Have you ever felt that you being truly you makes an outsider?
Years ago, when I quit engineering, literally the day after I got my PhD, no one really celebrated my determination to live according to my values.
When Michelle (my co-parent) and I finally stopped living together as a married couple, some people treated me as though my relationship had “failed.”
In my work as social critic, things I write about climate, race and gender justice can make friends–even liberal friends–bristle.
While a lot of people are seeking to turn right in their lives, I find myself turning left a lot. It takes a lot of inner strength–strength I sometimes feel I don’t have–to go my own direction. Sometimes me being truly me makes me feel like an outsider.
What about you?
The other day, I was at a kind of recovery movement meeting I go to, and a person talked about getting an advanced degree and being so happy at having finally found just the right romantic partner and about having a child. It was a testament to the person’s growth and development, coming out of a life of near-ruin, and everyone celebrated their victory.
But as much as I felt happy for them, I felt self-conscious about the way everyone was making a big deal of what they’d achieved. It was such a “American dream” type victory. The person had achieved what we are all “supposed” to want and everyone was being nice about it.
But what if there were people in the corners of the room who didn’t want to follow that standard approach to life?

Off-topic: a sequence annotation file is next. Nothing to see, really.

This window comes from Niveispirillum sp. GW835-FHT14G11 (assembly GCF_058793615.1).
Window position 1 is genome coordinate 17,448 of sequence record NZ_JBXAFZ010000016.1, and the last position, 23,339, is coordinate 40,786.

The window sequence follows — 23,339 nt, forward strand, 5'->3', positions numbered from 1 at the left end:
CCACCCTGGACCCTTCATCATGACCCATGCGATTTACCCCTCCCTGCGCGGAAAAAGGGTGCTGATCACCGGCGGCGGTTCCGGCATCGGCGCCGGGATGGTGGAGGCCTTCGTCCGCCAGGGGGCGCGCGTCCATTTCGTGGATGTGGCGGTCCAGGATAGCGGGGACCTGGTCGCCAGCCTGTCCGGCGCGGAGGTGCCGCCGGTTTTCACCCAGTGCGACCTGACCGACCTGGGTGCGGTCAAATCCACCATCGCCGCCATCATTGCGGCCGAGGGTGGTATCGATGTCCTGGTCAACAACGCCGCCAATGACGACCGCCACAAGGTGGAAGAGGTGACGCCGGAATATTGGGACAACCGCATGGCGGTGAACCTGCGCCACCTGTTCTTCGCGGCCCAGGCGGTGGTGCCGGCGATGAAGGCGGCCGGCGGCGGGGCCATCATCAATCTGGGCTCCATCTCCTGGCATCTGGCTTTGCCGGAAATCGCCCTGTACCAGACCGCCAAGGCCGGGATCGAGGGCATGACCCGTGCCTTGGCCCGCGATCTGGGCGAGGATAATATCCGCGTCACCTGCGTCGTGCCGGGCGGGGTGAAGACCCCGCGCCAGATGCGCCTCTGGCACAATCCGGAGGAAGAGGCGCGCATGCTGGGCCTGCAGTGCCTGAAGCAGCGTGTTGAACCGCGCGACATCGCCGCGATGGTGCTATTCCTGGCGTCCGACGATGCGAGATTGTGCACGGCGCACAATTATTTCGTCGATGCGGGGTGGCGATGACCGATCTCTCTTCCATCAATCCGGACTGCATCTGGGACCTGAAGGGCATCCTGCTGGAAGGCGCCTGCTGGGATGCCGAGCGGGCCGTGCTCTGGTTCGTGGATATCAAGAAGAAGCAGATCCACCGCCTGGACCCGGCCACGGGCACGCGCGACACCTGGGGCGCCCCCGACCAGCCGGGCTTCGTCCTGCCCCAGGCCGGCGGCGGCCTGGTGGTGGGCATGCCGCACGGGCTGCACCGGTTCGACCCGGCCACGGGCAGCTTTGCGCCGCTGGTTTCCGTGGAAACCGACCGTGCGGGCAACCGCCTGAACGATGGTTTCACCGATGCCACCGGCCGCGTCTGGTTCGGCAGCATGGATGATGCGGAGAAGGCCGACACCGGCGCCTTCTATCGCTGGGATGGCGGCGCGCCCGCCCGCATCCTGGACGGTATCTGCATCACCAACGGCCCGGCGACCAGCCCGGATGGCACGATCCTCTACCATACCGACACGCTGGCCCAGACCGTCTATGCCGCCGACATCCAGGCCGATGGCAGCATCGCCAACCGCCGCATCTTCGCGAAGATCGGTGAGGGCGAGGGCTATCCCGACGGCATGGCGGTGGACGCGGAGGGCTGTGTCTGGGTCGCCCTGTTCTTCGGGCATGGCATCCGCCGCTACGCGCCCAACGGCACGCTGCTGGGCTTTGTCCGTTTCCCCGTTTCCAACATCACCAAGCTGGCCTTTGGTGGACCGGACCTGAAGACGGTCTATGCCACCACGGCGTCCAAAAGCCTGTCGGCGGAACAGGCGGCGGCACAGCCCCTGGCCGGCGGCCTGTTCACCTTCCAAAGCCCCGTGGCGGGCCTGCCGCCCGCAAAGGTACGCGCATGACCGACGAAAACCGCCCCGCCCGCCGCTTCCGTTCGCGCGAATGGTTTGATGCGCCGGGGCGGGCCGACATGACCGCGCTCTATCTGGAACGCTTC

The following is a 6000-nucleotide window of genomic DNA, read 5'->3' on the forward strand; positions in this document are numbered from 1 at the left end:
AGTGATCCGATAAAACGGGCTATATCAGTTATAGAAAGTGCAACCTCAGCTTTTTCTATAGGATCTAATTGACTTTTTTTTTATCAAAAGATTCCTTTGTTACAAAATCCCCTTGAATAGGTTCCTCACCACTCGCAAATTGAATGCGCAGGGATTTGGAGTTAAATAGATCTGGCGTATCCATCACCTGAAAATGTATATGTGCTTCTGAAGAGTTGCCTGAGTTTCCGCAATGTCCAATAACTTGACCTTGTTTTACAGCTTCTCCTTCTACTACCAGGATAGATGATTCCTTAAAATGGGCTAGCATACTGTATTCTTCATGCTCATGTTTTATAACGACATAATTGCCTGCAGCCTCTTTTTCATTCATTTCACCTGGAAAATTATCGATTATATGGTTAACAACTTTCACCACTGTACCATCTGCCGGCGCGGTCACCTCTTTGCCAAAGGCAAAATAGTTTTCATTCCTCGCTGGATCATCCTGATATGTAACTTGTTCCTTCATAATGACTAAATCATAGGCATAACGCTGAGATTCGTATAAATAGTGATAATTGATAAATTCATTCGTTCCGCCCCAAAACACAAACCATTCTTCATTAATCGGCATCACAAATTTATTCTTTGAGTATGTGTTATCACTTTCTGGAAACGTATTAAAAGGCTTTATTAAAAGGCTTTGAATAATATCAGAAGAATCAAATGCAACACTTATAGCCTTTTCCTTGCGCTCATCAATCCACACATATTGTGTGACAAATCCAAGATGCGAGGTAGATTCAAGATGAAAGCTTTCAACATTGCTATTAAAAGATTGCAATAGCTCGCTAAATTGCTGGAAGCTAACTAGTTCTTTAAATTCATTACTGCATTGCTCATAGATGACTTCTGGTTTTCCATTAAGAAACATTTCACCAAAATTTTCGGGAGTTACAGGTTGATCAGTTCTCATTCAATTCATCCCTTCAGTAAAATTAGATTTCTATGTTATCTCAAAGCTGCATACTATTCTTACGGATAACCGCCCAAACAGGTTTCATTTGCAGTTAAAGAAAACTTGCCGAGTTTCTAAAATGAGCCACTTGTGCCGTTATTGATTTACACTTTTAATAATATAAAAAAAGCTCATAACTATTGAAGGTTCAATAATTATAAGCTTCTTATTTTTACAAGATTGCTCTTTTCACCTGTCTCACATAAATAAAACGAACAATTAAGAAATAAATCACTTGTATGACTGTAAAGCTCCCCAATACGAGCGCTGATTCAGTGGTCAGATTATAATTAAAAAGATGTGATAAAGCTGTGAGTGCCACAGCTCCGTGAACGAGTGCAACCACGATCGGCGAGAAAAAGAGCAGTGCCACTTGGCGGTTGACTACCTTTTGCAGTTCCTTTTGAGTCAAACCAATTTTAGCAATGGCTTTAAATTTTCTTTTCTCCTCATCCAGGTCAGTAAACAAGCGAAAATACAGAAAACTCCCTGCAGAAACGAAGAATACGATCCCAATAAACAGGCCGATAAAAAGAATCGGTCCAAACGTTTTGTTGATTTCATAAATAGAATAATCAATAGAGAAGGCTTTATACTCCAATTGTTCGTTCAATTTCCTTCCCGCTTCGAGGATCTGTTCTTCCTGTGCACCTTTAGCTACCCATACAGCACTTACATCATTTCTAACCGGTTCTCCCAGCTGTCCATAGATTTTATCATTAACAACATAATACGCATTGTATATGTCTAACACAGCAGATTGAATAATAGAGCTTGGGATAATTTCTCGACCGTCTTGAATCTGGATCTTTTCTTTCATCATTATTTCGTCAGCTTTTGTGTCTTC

I do think this person deserved to be celebrated. They had grown and recovered wonderfully. My question is: Should we be celebrating certain benchmarks of success–the advanced degree, the romantic partner–or should we be celebrating the personal growth, in whatever form it takes?
You and I may have really “successful” lives, according to our own values, but not want to move towards the benchmarks people seem to celebrate. What if those benchmarks aren’t a sign of authentic growth for us? What if while everyone else zigs, success for us means to zag? What if us being us isn’t like everyone else being everyone else?
I don’t want to celebrate only cookie-cutter “success.” I want to celebrate authentic personal growth and service to others. I want to celebrate when people expand and become who they are truly meant to be. I don’t want to celebrate fitting into a mold (unless it truly does fit).
When I quit engineering right after getting my PhD, though people questioned my choice, it meant moving towards a life where I contributed more to others. When Michelle and I stopped living together as husband and wife, it left us free to discover a way of being where we could love each other and raise a wonderful child.
What about you? What is different about you that should be celebrated? How can you bring it out in your community and use it to help others?
If you manage an organization or lead a team, how can you celebrate your people’s left turns in ways that strengthen the group? How can we all celebrate the fullness of our humanity, in all the ways it emerges?
PS If you are looking for a community to support you being you, where you won’t feel like an outsider, you should consider joining my How To Be Alive Mastermind Group, which starts in June. It’s a group I facilitate where the members support each other in achieving what really matters to them. You can find out more and apply here.